Tuesday, July 29, 2014

"Hercules" Is No "Conan," but Hey, What Is?

"Rahhh! I challenge you to take this even remotely seriously!"
Hercules brings Dwayne “The Rock” Johnson’s career full circle in a way.  Johnson’s first starring role was in The Scorpion King, another film about an ancient warrior.  The Scorpion King was less than impressive, and Johnson’s film career didn’t really take off until he started piggy-backing onto existing franchises (G.I. Joe, Fast Five) in recent years.  Now he’s back to headlining a story about a mythic hero, and the results are…well, all right.

Hercules has been receiving a surprising pass from most of the nation’s critics (as of this writing, it was at 61% on Rotten Tomatoes) mainly because a lot of people collectively decided to lower their expectations, which usually doesn’t happen with critics.  Perhaps it’s easy to lighten up on this film because it makes fun of the idea of a myth, allowing it to be much more fun than that other crappy Hercules movie that was deadly serious.  Also, Dwayne Johnson simply looks out of place.  He looks silly with the long hair, beard, and warrior getup.  He is utterly unbelievable when he’s removed from a modern setting.  Finally, Brett Ratner directed it, and everyone has accepted that he makes mindless, kind-of fun movies.

I’m with the critics who gave this a pass.  I enjoy Dwayne Johnson’s persona, and it was refreshing to see them mess with the myth rather than try to replicate it.  The characters stop short of winking at the audience, but everyone appears to be having fun and/or picking up an easy paycheck (I’m looking at you, John Hurt and Ian McShane).  It’s easy to laugh along with the cast at the lighter moments.  More importantly, it allows you to laugh at some of the ridiculous physical moments as well (The Rock throwing a horse comes to mind).  Overall, it made the film worth a watch. 

Although I am giving this film a pass, that doesn’t mean I didn’t have some major issues with it.  As I was watching, it occurred to me that this was Dwayne Johnson’s attempt to make a Conan the Barbarian film a la Schwarzenegger.  Hercules in this film is simply a mercenary, much like Conan, who has to help a king.  Along the way he learns about being a hero and blah, blah, blah.  Hercules isn’t truly worthy of comparison to that film because of a few key mistakes.  It’s not dark enough.  If the film decides to abandon the myth, then they should plant the film firmly in reality.  Instead, Hercules seems to be all powerful through sheer luck.  He never gets in battle formation and simply hangs out in front of the army, clubbing whoever walks near him.  Even though he teaches warfare in the film, he showcases no knowledge aside from “Smash bad guys!”  All of this would be fine if the action was brutal, but it’s all bloodlessly cartoonish and a bit boring.  Director Ratner could have easily fixed this by showcasing how strong Hercules is, mythic or not.  Don’t show a quick shot of him swinging a club followed by a faceless goon collapsing.  Add some oomph to it!  When Hercules hits someone with that club, it should be impressive, but he appears to be no better than any of the other warriors onscreen.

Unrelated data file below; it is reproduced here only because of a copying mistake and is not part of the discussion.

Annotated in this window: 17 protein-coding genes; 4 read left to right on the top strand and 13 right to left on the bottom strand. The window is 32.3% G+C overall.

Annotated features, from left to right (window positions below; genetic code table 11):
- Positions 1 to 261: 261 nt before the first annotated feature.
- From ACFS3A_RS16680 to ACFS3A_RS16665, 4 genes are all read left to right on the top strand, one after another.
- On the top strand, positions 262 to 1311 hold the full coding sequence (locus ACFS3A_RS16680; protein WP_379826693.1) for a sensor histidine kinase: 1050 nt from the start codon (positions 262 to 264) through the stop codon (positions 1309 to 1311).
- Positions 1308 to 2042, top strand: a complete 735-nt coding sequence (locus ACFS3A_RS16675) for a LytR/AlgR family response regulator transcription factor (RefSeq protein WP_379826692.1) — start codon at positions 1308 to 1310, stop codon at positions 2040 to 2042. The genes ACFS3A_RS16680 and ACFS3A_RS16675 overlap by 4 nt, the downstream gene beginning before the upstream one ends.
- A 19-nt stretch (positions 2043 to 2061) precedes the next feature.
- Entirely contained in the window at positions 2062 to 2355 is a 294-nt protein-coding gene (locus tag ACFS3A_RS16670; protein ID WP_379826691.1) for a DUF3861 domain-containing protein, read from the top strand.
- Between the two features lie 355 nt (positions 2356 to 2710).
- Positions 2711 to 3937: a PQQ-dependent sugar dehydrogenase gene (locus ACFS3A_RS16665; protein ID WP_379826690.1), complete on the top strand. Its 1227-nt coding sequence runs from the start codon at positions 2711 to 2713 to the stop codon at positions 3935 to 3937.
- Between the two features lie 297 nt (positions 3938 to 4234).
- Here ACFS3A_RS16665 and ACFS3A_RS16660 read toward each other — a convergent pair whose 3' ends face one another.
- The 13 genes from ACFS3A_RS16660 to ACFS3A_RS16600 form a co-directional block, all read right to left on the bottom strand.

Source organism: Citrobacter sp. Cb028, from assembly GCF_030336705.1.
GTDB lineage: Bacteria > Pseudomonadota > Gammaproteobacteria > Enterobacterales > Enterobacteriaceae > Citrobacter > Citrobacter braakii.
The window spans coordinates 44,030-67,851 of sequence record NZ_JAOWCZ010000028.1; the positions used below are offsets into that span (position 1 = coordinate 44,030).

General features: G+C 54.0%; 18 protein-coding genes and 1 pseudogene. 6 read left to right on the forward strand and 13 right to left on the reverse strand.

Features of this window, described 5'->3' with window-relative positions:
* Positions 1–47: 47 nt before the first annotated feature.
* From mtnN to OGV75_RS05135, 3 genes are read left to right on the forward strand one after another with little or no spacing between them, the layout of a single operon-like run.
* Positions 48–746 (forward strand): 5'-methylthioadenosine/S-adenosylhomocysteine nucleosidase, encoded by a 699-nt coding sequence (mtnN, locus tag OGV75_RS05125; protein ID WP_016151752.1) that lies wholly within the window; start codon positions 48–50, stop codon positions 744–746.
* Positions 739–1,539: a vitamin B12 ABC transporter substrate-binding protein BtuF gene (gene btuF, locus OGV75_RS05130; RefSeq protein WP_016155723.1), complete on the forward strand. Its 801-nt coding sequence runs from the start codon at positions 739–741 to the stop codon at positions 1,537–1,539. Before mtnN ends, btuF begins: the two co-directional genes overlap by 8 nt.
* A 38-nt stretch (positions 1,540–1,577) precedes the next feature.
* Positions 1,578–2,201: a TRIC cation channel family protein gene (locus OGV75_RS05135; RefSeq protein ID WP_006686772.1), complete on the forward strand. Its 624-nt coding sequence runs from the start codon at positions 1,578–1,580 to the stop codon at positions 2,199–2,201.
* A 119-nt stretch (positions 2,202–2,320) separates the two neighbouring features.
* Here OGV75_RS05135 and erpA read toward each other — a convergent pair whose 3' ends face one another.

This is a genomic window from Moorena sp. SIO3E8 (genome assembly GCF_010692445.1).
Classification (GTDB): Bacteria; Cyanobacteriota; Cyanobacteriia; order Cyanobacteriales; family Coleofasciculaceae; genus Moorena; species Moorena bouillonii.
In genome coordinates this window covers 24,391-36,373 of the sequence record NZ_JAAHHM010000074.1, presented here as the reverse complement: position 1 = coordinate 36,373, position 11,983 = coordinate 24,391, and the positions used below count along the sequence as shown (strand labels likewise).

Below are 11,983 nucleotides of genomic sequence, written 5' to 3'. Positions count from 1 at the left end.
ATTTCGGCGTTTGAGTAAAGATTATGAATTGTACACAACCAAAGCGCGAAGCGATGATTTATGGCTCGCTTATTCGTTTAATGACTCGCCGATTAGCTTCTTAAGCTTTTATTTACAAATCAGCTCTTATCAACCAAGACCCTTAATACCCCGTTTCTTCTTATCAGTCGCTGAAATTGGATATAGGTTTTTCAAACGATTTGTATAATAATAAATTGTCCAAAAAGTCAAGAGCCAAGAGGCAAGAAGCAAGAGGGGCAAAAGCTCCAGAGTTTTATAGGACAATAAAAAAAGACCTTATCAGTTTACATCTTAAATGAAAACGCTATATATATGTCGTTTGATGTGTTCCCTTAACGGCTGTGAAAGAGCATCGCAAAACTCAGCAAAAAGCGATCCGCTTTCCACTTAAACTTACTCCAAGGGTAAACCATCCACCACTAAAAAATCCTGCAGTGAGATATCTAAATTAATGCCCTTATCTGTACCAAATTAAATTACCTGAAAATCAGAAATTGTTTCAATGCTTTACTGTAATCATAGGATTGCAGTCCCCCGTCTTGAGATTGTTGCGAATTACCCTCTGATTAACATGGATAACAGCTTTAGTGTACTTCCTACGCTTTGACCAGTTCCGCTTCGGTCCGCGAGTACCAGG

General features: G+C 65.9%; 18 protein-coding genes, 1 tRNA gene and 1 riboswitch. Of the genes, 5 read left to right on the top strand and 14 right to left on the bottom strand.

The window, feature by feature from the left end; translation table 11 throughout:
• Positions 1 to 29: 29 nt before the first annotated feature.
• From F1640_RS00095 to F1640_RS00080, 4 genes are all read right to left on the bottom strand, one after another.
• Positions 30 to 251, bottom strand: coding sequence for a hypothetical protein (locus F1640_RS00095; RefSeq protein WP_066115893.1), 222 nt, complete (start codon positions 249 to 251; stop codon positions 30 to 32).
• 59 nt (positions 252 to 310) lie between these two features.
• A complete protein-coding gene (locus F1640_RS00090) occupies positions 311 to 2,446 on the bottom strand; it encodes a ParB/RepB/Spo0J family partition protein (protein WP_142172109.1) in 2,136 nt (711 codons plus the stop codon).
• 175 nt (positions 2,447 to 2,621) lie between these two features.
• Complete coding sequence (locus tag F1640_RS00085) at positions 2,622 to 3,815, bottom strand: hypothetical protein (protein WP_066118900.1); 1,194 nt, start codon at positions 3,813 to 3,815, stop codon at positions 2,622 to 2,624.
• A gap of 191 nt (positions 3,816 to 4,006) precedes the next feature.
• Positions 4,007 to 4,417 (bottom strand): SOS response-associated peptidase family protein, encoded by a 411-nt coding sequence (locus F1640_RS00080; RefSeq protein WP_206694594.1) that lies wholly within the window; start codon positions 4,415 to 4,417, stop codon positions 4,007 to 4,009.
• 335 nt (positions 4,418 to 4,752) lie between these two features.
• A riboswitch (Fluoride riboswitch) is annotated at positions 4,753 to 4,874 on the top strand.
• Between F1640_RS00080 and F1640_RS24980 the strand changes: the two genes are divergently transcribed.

I’m breaking my own rule of critique by focusing so much of my negativity on a comparison to a similar film, but it’s hard not to when there was true potential here.  That other Hercules movie (the one with a guy named Lutz in it) had no promise and thankfully disappeared quickly.  (In fact, I think this film made a joke about the title of the film at one point, though I’m not sure if that was coincidental or intentional.)  I’m still waiting for The Rock to fulfill his Schwarzenegger destiny, and this was the latest chance for him to do so.  I guess I just need to accept that the age of Schwarzenegger & co. has passed, and it is never coming back (perhaps this is best evidenced in the increasingly silly interactions of those stars in The Expendables franchise).  It’s probably more likely that The Rock will simply join that franchise than headline his own great action film.  Oh well, I can always go back and re-watch those vastly superior films from the ‘80s and '90s.

Of course, all of this might just be me showing my age.  Perhaps a younger audience will watch this and respond to it the same way I responded to Conan the Barbarian the first time I saw it.  I sure hope not, though.  Regardless, Hercules isn’t an awful movie or anything.  It’s forgettable, light fun with a cast much more impressive than it deserves.  You won’t want your money back when it’s over, but you will forget you saw it by the end of the year. 

Hercules receives a: